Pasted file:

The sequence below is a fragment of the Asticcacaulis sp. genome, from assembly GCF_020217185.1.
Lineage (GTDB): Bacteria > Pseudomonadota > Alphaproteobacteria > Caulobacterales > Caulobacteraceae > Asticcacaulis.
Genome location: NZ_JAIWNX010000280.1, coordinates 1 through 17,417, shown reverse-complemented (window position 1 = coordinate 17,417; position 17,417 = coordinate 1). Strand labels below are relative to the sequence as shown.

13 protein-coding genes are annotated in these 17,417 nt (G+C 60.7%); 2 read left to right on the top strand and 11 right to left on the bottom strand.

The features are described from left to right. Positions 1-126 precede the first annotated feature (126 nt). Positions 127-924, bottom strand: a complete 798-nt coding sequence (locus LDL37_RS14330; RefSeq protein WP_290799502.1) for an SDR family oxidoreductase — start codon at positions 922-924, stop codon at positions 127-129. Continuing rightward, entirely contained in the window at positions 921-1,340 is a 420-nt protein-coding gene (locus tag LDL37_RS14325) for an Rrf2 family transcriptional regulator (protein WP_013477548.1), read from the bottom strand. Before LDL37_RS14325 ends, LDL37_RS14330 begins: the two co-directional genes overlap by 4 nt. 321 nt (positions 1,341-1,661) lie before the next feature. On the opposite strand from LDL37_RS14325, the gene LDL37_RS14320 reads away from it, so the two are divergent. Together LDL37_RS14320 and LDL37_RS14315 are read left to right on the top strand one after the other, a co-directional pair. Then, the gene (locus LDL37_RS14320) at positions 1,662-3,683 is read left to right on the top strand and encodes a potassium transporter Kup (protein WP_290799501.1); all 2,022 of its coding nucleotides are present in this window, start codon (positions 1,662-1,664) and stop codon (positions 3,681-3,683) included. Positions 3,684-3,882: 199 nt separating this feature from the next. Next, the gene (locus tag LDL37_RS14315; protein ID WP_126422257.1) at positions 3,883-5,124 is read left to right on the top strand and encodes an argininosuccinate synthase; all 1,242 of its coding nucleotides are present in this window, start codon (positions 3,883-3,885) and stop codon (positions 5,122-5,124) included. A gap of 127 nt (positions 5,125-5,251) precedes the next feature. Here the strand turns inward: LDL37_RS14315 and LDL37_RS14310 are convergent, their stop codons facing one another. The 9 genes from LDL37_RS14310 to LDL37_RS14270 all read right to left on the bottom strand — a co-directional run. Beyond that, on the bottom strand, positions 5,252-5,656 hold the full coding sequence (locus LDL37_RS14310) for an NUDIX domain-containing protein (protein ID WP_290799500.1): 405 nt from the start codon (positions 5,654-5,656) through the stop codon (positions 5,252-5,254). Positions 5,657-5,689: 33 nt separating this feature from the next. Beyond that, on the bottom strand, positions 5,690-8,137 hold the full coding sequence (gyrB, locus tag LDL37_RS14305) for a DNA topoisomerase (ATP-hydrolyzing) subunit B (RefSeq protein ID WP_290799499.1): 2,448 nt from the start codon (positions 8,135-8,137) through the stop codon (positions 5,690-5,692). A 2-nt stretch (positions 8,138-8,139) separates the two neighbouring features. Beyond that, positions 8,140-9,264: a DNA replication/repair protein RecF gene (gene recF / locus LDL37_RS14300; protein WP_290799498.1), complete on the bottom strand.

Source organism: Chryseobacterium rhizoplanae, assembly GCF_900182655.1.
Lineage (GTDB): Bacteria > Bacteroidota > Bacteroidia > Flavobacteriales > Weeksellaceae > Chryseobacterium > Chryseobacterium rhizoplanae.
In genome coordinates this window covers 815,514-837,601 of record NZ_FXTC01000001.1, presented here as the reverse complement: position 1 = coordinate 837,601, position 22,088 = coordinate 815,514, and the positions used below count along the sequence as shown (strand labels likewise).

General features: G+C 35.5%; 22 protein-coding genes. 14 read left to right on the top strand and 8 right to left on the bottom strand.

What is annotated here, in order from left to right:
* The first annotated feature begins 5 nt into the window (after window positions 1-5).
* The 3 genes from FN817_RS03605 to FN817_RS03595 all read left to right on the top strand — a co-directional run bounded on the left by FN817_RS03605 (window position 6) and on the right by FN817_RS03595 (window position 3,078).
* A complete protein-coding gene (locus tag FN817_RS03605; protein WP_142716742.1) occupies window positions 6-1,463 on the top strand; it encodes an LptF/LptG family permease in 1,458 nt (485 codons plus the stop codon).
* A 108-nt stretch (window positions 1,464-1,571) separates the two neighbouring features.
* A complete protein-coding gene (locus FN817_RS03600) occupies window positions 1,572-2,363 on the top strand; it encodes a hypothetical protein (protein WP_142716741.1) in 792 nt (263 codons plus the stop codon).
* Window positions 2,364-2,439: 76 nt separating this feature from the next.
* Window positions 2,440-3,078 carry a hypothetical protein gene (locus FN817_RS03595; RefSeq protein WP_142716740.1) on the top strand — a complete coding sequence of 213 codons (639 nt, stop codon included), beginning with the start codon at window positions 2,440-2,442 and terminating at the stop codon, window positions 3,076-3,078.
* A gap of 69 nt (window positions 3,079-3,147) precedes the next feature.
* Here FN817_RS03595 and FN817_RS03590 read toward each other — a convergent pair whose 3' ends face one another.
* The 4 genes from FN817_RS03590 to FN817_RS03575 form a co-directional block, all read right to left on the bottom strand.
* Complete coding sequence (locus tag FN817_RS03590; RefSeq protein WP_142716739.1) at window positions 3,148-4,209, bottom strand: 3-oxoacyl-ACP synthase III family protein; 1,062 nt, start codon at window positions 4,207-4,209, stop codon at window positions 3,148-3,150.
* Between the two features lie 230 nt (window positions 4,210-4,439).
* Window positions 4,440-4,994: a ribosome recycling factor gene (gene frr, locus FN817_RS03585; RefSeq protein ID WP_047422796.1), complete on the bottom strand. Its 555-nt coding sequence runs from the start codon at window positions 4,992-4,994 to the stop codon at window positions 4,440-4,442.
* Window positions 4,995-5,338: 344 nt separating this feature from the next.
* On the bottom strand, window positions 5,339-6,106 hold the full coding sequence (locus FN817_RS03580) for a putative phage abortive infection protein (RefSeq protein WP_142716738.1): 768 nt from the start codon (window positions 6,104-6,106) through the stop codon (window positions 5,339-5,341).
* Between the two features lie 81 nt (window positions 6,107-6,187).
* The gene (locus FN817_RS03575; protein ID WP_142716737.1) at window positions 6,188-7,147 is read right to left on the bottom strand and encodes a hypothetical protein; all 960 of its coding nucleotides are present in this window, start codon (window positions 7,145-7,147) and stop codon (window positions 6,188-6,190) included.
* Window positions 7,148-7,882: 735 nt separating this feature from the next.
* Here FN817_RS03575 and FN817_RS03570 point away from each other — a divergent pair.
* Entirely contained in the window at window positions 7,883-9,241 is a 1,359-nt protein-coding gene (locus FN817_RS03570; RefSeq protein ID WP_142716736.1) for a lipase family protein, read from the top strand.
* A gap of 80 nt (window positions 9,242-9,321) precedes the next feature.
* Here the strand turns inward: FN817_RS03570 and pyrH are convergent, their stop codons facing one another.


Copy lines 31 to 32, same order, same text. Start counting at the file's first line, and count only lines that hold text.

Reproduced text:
* A gap of 80 nt (window positions 9,242-9,321) precedes the next feature.
* Here the strand turns inward: FN817_RS03570 and pyrH are convergent, their stop codons facing one another.